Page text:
The World Beyond Your Head | Matthew B. Crawford

The cover of Crawford's The World Beyond Your HeadBlame Kant.

That we are more distracted than ever is a truism. It is more difficult today to sustain focus on any one thing than ever before. The standard scapegoat for this distraction is technology. With text messages interrupting your flow and the incredible candy-like temptation of time-wasting games and social networking, what else can you expect?

Crawford agrees that we are more distracted than ever—and that technology plays a role in this. This prevents us from being real individuals. Under the onslaught of corporations whose goal it is to take our attention, we flit from thing to thing like everyone else. While we prize the Enlightenment’s gift of individuality, we cease to experience it in any meaningful way.

Rather than blame technology alone, Crawford sees it as a symptom of our real problem. The underlying issue is the influence of Kant’s understanding of the autonomous will. Here’s Crawford quoting Kant:

“Autonomy of the will is the property of the will through which it is a law to itself independently of all properties of the objects of volition,” Kant writes. “If the will seeks that which should determine it … in the constitution of any of its objects, then heteronomy always comes out of this.” In such a case “the will does not give itself the law but the object through its relation to the will gives the law to it.” Autonomy requires that we “abstract from all objects to this extent—they should be without any influence at all on the will so that [the will] may not merely administer an alien interest but may simply manifest its own sovereign authority as the supreme maker of the law.” (73)

Crawford’s disagreement with Kant on this point sets the agenda for the entire book. Kant (challenging the scientific determinism of his day) tried to maintain human free will by removing human will from the objects humans interact with. For Kant, we don’t deal with things, but with abstractions of things.

The World Beyond Your Head is a passionate, articulate, and philosophically astute book that argues for a direct re-engagement with actual things—not mere representations. He backs his argument up with examples from many different places—the world of high speed motorcycle racing, the fatalistic goals of slot machines, and even the tyranny of Micky’s Clubhouse.

The final chapter describes the author’s trip to George Taylor and John Boody’s organ making shop. These craftsmen know what its like to develop a skill in working with real objects that only come through years of apprenticeship and sustained attention. While they don’t disdain technology, their engagement with the real allows them to use it as a tool rather than to be mastered by it.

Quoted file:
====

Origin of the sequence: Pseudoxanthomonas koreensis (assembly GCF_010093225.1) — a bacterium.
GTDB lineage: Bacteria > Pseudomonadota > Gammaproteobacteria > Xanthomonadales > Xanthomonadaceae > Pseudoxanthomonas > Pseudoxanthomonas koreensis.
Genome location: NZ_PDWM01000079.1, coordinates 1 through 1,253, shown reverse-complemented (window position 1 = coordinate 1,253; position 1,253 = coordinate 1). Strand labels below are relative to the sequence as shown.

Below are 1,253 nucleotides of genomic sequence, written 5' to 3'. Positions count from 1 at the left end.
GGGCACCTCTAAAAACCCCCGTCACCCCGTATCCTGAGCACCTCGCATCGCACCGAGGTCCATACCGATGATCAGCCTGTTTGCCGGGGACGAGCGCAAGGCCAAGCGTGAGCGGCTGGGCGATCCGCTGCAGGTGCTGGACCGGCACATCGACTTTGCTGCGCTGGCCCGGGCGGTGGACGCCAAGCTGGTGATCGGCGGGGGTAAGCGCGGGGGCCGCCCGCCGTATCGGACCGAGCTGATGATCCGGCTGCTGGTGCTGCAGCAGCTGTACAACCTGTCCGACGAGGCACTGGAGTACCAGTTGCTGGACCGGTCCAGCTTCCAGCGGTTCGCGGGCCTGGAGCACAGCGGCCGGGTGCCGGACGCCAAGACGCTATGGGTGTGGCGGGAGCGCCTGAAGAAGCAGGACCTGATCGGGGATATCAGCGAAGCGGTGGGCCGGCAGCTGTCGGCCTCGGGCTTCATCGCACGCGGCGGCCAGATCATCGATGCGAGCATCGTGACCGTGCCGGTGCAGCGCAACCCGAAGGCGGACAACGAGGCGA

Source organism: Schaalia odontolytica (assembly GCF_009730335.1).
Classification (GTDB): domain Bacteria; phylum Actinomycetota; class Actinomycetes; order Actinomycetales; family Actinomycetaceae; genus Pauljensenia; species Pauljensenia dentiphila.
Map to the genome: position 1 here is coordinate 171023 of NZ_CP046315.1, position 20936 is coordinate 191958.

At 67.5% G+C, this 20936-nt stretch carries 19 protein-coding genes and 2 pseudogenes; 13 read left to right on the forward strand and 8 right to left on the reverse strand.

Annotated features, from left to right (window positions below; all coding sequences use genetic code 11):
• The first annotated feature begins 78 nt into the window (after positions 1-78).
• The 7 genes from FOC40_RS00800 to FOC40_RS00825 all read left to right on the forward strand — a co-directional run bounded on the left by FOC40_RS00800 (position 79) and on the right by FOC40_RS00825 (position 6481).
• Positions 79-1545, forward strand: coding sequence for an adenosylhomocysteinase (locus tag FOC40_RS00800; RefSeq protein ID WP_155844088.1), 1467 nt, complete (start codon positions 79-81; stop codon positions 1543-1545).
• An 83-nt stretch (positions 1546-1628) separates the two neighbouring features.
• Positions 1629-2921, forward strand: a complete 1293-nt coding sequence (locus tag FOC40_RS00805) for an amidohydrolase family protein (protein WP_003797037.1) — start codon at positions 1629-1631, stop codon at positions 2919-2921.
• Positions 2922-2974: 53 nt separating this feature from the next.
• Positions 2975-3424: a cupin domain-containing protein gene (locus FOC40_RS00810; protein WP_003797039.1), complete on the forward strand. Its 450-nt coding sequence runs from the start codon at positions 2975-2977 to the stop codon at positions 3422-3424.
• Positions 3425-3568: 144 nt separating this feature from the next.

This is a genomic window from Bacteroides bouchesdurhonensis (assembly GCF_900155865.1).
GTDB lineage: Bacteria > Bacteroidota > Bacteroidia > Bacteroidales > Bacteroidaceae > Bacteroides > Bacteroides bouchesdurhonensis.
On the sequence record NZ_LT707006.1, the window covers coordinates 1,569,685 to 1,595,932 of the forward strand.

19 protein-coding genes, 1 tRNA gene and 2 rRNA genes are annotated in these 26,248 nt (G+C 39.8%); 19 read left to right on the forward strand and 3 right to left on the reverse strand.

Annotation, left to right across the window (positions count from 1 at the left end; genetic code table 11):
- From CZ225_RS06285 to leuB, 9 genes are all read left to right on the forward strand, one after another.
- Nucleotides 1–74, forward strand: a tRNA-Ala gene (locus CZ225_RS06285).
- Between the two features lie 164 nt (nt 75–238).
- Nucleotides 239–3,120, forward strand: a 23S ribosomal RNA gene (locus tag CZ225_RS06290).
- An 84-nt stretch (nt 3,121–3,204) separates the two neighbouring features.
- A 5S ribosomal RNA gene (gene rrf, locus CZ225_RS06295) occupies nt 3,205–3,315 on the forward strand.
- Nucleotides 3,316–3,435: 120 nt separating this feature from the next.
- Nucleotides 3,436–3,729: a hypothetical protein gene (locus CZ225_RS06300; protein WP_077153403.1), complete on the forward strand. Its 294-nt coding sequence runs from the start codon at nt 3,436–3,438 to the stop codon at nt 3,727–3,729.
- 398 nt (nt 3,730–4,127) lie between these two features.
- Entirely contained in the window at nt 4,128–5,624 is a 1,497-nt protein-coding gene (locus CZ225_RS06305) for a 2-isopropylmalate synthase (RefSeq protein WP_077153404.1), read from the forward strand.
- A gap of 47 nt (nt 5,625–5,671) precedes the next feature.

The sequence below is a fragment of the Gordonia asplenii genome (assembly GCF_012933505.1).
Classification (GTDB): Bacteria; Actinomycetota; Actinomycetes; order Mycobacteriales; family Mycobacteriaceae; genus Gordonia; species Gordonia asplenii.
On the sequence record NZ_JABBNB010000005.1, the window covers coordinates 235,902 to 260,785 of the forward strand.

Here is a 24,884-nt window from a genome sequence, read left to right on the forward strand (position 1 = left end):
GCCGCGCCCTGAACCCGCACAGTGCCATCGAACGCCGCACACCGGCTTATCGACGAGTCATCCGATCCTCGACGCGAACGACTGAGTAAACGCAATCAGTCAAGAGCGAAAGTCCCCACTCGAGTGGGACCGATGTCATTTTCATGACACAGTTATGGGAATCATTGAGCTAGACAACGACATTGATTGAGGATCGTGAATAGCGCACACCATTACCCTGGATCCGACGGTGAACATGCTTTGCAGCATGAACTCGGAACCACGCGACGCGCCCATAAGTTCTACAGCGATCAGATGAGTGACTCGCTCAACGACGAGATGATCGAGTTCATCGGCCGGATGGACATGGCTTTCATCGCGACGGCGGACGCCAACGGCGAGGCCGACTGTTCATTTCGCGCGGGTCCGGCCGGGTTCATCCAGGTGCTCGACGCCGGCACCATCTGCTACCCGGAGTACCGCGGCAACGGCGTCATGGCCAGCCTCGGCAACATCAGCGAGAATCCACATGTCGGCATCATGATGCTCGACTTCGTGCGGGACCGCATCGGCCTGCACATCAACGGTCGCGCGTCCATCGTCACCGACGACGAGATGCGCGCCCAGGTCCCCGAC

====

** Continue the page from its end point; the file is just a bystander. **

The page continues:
This is the best book, of any genre, that I have read in years. Crawford not only diagnoses our problem accurately, he offers inspiring solutions to the autonomous perils of our day.

—Matthew B. Crawford, The World Beyond Your Head: On Becoming an Individual in an Age of Distraction (Toronto: Allen Lane, 2015).

The Complete Peanuts 1989 to 1990 | Charles M. Schultz

The cover of Schultz's The Complete Peanuts 1989 to 1990In 1989 I started grade 10. As I was returning for my second year of high school, Charlie Brown and Sally mused about where the summer went. I walked to school—Sally waited at the bus stop as she lamented to Linus about the difficulty of fitting a hero sandwich into a lunch box.

I have always loved the Peanuts. Comic strips would come and go, but the Peanuts stayed. In this volume, Charlie Brown agonizes about how to afford gloves for a girl who calls him Brownie Charles—the girl he met at summer camp. Marcy (“you’re wierd, sir”) and Peppermint Patty try to figure out how to cope with school. Snoopy, Spike, and Woodstock up the absurdity level while Good Ol’ Charlie Brown remains melancholic.

One of my favourite parts of Schultz’s Peanuts is his frequent nods to Christianity. On July 11, 1989, Sally informs her brother, “I have to have a Bible story to tell by Sunday morning. I was thinking of Daniel in the 49ers’ Den.” “Lion’s Den,” Charlie Brown replies from the comfort of his bean bag chair without turning his head from the TV. “Whatever,” says Sally as she walks away.

The best part of these strips now is reading them with Ryan, my 8 year old son. He has a particular soft spot for the absurd strips. I’ll end with his favourite strip from this volume (August 15, 1989):

MARCY: I love ice shows, don’t you, Sir? I even like the intermission when the Zucchini comes out and resurfaces the ice.
PEPPERMINT PATTY: Zamboni, Marcie
MARCY: Whatever

—Charles M. Schultz, The Complete Peanuts: 1989 to 1990 (Seattle: Fantagraphics Books, 2013).

With Love | St. Augustine

St. Augustine of HippoLove, and do what you want. If you are silent, be silent with love; if you cry out, cry out with love; if you chastise, chastise with love; if you spare, spare with love. The root of love must be within; nothing but good can come forth from this root.